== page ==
Finding alternatives to diamonds for drilling
Diamonds aren't just a girl's best friend—they're also crucial components for hard-wearing industrial components, such as the drill bits used to access oil and gas deposits underground. But a cost-efficient method to find other suitable materials to do the job is on the way.
Diamond is one of the only materials hard and tough enough for the job of constant grinding without significant wear, but as any imminent proposee knows, diamonds are pricey. High costs drive the search for new hard and superhard materials. However, the experimental trial-and-error search is itself expensive.
A simple and reliable way to predict new material properties is needed to facilitate modern technology development. Using a computational algorithm, Russian theorists have published just such a predictive tool in the Journal of Applied Physics, from AIP Publishing.
"Our study outlines a picture that can guide experimentalists, showing them the direction to search for new hard materials," said the study's first author Alexander Kvashnin, from the Skolkovo Institute of Science and Technology and Moscow Institute of Physics and Technology.
As fiber optics, with its fast transmission rate, replaced copper wire communications, so too do materials scientists search to find new materials with desirable properties to support modern technology. When it comes to the mining, space and defense industries, it's all about finding materials that don't break easily, and for that, the optimal combination of hardness and fracture toughness is required. But it's tricky to theoretically predict hardness and fracture toughness. Kvashnin explained that although lots of predictive models exist, he estimates they are 10% - 15% off the mark at best.
The Russian team recently developed a computational approach that considers all possible combinations of elements in Dmitri Mendeleev's periodic table—christened "Mendelevian search." They've used their algorithm to search for optimal hard and tough materials.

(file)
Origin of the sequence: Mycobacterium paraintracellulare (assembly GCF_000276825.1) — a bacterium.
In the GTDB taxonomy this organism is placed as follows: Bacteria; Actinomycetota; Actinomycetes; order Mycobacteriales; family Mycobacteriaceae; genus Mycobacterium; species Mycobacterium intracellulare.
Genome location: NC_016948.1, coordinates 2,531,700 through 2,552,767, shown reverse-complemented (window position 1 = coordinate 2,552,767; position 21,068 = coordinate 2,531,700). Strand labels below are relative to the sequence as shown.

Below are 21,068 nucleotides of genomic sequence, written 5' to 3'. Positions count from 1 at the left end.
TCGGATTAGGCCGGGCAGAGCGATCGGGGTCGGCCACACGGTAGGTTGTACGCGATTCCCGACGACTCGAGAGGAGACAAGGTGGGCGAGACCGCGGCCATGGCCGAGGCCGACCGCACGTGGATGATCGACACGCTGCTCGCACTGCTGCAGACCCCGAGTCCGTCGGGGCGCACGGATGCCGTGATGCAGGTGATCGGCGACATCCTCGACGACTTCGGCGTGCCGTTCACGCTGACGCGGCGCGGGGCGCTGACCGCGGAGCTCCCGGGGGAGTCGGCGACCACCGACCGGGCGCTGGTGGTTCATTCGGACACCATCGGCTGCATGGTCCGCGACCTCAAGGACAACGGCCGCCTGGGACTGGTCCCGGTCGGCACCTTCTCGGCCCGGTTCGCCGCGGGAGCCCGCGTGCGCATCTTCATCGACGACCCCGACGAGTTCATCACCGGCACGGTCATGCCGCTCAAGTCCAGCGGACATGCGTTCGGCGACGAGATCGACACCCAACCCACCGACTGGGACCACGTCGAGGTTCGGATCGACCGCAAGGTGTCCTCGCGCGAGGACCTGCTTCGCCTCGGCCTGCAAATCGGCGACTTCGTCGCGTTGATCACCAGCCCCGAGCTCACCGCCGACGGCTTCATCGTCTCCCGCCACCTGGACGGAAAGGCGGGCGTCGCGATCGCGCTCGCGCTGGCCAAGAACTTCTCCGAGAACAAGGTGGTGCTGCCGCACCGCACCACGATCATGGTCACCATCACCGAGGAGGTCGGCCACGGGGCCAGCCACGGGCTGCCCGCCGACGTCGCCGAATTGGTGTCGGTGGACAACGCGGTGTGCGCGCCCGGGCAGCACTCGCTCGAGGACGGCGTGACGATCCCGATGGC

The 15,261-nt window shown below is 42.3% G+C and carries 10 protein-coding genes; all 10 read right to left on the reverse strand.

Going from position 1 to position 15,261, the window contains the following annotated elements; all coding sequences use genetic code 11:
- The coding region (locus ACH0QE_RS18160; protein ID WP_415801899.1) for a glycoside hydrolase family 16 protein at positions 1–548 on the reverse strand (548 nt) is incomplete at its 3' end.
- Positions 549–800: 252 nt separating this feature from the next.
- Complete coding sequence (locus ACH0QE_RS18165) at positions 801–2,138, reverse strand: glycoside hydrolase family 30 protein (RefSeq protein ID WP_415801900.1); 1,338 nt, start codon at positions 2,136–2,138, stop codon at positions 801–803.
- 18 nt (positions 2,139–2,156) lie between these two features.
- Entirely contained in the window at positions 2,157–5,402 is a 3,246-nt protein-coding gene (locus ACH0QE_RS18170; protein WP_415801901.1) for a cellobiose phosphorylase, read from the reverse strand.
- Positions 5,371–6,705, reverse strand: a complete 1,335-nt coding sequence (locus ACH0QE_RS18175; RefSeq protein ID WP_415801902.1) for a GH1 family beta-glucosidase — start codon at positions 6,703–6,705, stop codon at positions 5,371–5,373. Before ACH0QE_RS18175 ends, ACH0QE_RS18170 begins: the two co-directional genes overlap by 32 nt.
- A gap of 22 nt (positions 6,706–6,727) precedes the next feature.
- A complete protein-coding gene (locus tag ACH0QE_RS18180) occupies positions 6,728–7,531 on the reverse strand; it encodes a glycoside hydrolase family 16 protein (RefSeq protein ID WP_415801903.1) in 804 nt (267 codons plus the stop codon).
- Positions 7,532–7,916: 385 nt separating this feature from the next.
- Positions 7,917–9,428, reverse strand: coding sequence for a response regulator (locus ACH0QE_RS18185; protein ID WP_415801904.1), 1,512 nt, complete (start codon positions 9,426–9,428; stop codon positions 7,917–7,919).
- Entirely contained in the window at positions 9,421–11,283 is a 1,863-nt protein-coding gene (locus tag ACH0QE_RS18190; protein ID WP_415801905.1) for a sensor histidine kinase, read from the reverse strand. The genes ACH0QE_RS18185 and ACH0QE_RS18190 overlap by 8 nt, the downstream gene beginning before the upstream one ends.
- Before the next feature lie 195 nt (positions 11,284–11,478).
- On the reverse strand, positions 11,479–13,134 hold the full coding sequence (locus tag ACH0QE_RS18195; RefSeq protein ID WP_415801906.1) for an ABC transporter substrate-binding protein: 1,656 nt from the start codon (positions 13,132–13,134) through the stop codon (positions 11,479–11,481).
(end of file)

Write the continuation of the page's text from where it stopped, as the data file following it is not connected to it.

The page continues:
By combining their toughness prediction model with two well-known models for material hardness, the scientists' algorithm learned which regions of chemical space of compounds were most promising for tough, hard phases that could be easily synthesized.
Results were plotted on a "treasure map" of toughness vs. hardness, and the scientists were impressed by what they saw. All known hard materials were predicted with more than 90% accuracy. This proved the search's predictive power, and the newly revealed combinations are potential treasures for industry.
Kvashnin explained he is part of an industrial project devoted to new materials for drilling bits, where experimentalists are now synthesizing one of these hard material treasures—tungsten pentaboride (WB5).
"This computational search is a potential way to optimize the search for new materials, much cheaper, faster and quite accurately," said Kvashnin, who hopes that this new approach will enable the speedy development of new materials with enhanced properties.
But they aren't stopping there with the theory. They want to use their modern methods and approaches to pin down the general rules for what makes hard and superhard materials among the elements to better guide researchers of the future.